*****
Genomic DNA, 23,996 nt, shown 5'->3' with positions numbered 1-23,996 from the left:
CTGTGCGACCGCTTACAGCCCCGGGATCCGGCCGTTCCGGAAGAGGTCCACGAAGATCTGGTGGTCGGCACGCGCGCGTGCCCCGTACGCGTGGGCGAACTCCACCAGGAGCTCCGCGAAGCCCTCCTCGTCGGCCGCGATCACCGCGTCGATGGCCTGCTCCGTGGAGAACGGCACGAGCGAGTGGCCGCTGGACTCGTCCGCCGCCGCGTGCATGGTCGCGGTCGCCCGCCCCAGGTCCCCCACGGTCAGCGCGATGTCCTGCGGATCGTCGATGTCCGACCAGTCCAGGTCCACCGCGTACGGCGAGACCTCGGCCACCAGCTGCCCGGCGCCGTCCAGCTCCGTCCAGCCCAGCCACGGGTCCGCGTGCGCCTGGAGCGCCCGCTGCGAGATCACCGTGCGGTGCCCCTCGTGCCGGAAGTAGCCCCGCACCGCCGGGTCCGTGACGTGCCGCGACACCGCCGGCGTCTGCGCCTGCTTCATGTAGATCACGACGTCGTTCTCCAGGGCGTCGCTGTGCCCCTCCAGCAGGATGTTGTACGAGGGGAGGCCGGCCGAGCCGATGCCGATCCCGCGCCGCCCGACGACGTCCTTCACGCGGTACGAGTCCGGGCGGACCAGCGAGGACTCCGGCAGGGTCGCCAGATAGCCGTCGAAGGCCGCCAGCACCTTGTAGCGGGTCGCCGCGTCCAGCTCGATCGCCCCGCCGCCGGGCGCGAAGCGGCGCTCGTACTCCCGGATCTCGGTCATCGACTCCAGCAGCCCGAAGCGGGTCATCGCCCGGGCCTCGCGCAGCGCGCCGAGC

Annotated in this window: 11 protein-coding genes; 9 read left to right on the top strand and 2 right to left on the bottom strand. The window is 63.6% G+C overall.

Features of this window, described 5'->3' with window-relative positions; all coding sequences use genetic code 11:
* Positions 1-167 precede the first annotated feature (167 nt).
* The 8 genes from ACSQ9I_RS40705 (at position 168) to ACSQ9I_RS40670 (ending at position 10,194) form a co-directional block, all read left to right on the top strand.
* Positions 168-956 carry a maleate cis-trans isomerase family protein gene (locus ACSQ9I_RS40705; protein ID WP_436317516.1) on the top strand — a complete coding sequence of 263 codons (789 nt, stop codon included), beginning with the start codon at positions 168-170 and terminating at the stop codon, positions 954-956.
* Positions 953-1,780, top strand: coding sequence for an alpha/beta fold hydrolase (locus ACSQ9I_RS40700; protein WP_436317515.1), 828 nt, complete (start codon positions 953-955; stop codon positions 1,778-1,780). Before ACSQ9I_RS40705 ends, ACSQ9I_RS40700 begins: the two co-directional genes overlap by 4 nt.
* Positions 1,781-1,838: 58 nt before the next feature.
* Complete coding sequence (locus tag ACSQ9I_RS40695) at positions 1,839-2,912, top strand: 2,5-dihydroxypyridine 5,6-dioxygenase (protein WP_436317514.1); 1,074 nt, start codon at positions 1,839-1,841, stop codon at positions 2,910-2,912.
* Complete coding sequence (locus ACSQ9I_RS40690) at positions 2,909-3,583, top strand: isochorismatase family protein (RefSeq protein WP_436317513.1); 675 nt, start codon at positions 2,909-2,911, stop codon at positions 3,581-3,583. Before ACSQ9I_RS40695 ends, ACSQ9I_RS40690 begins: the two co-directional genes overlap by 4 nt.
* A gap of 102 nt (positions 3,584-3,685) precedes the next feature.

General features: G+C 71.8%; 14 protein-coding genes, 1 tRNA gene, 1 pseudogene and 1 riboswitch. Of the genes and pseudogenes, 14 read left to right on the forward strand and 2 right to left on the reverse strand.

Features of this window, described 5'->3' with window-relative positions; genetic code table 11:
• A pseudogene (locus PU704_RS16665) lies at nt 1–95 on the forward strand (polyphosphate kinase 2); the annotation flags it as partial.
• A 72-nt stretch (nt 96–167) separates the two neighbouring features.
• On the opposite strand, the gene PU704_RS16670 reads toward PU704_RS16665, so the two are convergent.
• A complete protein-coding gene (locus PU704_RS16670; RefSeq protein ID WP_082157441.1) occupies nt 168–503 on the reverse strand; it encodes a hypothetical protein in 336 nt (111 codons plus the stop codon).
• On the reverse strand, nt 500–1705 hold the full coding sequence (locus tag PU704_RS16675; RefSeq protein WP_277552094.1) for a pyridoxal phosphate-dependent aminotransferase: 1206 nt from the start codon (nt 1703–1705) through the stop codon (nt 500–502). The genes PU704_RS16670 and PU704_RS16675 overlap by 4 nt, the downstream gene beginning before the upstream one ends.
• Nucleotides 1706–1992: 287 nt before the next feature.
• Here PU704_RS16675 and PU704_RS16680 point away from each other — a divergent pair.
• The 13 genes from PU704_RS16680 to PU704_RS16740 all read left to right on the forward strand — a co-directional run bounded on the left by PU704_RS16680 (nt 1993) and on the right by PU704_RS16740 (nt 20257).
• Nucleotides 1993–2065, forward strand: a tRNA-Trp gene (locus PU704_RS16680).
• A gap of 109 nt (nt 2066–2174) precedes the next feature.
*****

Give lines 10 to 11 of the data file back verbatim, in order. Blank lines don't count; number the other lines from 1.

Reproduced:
* Complete coding sequence (locus tag ACSQ9I_RS40695) at positions 1,839-2,912, top strand: 2,5-dihydroxypyridine 5,6-dioxygenase (protein WP_436317514.1); 1,074 nt, start codon at positions 1,839-1,841, stop codon at positions 2,910-2,912.
* Complete coding sequence (locus ACSQ9I_RS40690) at positions 2,909-3,583, top strand: isochorismatase family protein (RefSeq protein WP_436317513.1); 675 nt, start codon at positions 2,909-2,911, stop codon at positions 3,581-3,583. Before ACSQ9I_RS40695 ends, ACSQ9I_RS40690 begins: the two co-directional genes overlap by 4 nt.